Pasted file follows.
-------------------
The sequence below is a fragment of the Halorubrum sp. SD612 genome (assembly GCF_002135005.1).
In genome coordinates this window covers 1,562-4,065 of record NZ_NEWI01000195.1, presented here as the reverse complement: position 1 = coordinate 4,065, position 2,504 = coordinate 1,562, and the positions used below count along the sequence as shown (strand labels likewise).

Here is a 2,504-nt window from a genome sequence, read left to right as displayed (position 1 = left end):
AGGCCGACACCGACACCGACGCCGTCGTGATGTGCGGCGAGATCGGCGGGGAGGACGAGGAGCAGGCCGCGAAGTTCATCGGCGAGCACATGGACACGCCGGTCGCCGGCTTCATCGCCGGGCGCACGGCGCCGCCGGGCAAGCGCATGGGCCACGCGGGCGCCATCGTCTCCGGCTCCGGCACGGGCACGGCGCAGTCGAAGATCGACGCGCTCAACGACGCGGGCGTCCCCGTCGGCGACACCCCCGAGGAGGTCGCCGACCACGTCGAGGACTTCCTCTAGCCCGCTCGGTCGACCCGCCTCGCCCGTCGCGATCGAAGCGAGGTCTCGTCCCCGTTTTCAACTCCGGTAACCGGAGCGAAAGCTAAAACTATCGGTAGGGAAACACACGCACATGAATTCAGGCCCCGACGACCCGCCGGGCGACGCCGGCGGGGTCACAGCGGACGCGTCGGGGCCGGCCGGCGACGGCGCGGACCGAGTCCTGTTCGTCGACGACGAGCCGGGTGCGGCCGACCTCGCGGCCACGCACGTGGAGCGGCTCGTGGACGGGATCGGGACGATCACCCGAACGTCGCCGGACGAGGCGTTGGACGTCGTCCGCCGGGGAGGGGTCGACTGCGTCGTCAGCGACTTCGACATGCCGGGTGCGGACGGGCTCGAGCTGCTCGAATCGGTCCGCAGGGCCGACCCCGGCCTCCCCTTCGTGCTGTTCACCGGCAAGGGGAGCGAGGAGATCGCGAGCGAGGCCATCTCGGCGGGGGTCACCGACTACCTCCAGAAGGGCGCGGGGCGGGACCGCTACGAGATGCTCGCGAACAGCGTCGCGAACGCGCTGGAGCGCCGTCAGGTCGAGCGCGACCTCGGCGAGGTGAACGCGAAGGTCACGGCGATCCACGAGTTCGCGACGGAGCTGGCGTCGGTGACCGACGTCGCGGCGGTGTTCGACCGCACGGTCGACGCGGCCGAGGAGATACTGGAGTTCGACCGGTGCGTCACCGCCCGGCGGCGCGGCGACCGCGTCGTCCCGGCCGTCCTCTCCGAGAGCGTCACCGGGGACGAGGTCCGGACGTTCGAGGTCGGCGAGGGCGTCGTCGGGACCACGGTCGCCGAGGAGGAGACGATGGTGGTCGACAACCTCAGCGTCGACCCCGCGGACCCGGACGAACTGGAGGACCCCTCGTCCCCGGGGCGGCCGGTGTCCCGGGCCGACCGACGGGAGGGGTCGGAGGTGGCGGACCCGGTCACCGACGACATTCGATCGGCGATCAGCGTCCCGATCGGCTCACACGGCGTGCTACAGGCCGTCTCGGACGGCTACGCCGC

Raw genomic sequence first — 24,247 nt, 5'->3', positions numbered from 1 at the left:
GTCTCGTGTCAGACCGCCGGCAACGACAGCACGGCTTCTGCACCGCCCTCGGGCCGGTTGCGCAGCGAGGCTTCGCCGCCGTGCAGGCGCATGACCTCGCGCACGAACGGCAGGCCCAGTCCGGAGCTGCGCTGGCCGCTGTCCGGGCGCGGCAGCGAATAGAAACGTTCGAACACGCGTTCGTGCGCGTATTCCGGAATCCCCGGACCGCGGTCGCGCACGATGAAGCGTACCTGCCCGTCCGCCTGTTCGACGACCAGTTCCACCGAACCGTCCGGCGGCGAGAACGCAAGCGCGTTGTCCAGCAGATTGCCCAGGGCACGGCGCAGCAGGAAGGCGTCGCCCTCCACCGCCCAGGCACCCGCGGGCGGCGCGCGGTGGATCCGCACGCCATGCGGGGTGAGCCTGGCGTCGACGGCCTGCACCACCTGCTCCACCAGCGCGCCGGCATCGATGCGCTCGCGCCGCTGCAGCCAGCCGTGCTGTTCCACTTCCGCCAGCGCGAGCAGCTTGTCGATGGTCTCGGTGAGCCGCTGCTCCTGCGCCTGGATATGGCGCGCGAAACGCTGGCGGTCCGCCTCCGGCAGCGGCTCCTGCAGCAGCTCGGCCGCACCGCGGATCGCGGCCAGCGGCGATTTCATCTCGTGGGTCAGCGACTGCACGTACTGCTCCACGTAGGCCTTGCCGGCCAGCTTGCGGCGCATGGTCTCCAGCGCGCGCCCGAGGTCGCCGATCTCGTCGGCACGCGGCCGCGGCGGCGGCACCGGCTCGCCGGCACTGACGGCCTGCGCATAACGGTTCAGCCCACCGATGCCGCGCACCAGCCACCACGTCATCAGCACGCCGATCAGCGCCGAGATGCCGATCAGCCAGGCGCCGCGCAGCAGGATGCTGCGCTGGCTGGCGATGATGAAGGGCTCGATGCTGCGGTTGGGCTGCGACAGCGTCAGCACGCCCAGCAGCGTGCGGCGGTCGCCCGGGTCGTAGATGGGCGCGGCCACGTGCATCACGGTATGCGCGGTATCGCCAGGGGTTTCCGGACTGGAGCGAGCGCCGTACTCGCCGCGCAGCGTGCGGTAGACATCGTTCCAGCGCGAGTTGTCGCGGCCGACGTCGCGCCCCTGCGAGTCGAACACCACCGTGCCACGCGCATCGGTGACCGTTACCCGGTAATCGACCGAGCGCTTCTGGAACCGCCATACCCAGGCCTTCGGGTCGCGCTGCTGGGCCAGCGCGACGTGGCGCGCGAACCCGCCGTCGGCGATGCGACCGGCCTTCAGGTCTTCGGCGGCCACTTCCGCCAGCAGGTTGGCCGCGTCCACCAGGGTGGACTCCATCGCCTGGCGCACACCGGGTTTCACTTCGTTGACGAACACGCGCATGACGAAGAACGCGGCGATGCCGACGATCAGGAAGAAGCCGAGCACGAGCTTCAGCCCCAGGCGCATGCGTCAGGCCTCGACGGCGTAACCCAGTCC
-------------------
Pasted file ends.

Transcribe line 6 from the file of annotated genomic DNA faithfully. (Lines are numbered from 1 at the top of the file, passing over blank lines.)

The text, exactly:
GTCTCGTGTCAGACCGCCGGCAACGACAGCACGGCTTCTGCACCGCCCTCGGGCCGGTTGCGCAGCGAGGCTTCGCCGCCGTGCAGGCGCATGACCTCGCGCACGAACGGCAGGCCCAGTCCGGAGCTGCGCTGGCCGCTGTCCGGGCGCGGCAGCGAATAGAAACGTTCGAACACGCGTTCGTGCGCGTATTCCGGAATCCCCGGACCGCGGTCGCGCACGATGAAGCGTACCTGCCCGTCCGCCTGTTCGACGACCAGTTCCACCGAACCGTCCGGCGGCGAGAACGCAAGCGCGTTGTCCAGCAGATTGCCCAGGGCACGGCGCAGCAGGAAGGCGTCGCCCTCCACCGCCCAGGCACCCGCGGGCGGCGCGCGGTGGATCCGCACGCCATGCGGGGTGAGCCTGGCGTCGACGGCCTGCACCACCTGCTCCACCAGCGCGCCGGCATCGATGCGCTCGCGCCGCTGCAGCCAGCCGTGCTGTTCCACTTCCGCCAGCGCGAGCAGCTTGTCGATGGTCTCGGTGAGCCGCTGCTCCTGCGCCTGGATATGGCGCGCGAAACGCTGGCGGTCCGCCTCCGGCAGCGGCTCCTGCAGCAGCTCGGCCGCACCGCGGATCGCGGCCAGCGGCGATTTCATCTCGTGGGTCAGCGACTGCACGTACTGCTCCACGTAGGCCTTGCCGGCCAGCTTGCGGCGCATGGTCTCCAGCGCGCGCCCGAGGTCGCCGATCTCGTCGGCACGCGGCCGCGGCGGCGGCACCGGCTCGCCGGCACTGACGGCCTGCGCATAACGGTTCAGCCCACCGATGCCGCGCACCAGCCACCACGTCATCAGCACGCCGATCAGCGCCGAGATGCCGATCAGCCAGGCGCCGCGCAGCAGGATGCTGCGCTGGCTGGCGATGATGAAGGGCTCGATGCTGCGGTTGGGCTGCGACAGCGTCAGCACGCCCAGCAGCGTGCGGCGGTCGCCCGGGTCGTAGATGGGCGCGGCCACGTGCATCACGGTATGCGCGGTATCGCCAGGGGTTTCCGGACTGGAGCGAGCGCCGTACTCGCCGCGCAGCGTGCGGTAGACATCGTTCCAGCGCGAGTTGTCGCGGCCGACGTCGCGCCCCTGCGAGTCGAACACCACCGTGCCACGCGCATCGGTGACCGTTACCCGGTAATCGACCGAGCGCTTCTGGAACCGCCATACCCAGGCCTTCGGGTCGCGCTGCTGGGCCAGCGCGACGTGGCGCGCGAACCCGCCGTCGGCGATGCGACCGGCCTTCAGGTCTTCGGCGGCCACTTCCGCCAGCAGGTTGGCCGCGTCCACCAGGGTGGACTCCATCGCCTGGCGCACACCGGGTTTCACTTCGTTGACGAACACGCGCATGACGAAGAACGCGGCGATGCCGACGATCAGGAAGAAGCCGAGCACGAGCTTCAGCCCCAGGCGCATGCGTCAGGCCTCGACGGCGTAACCCAGTCC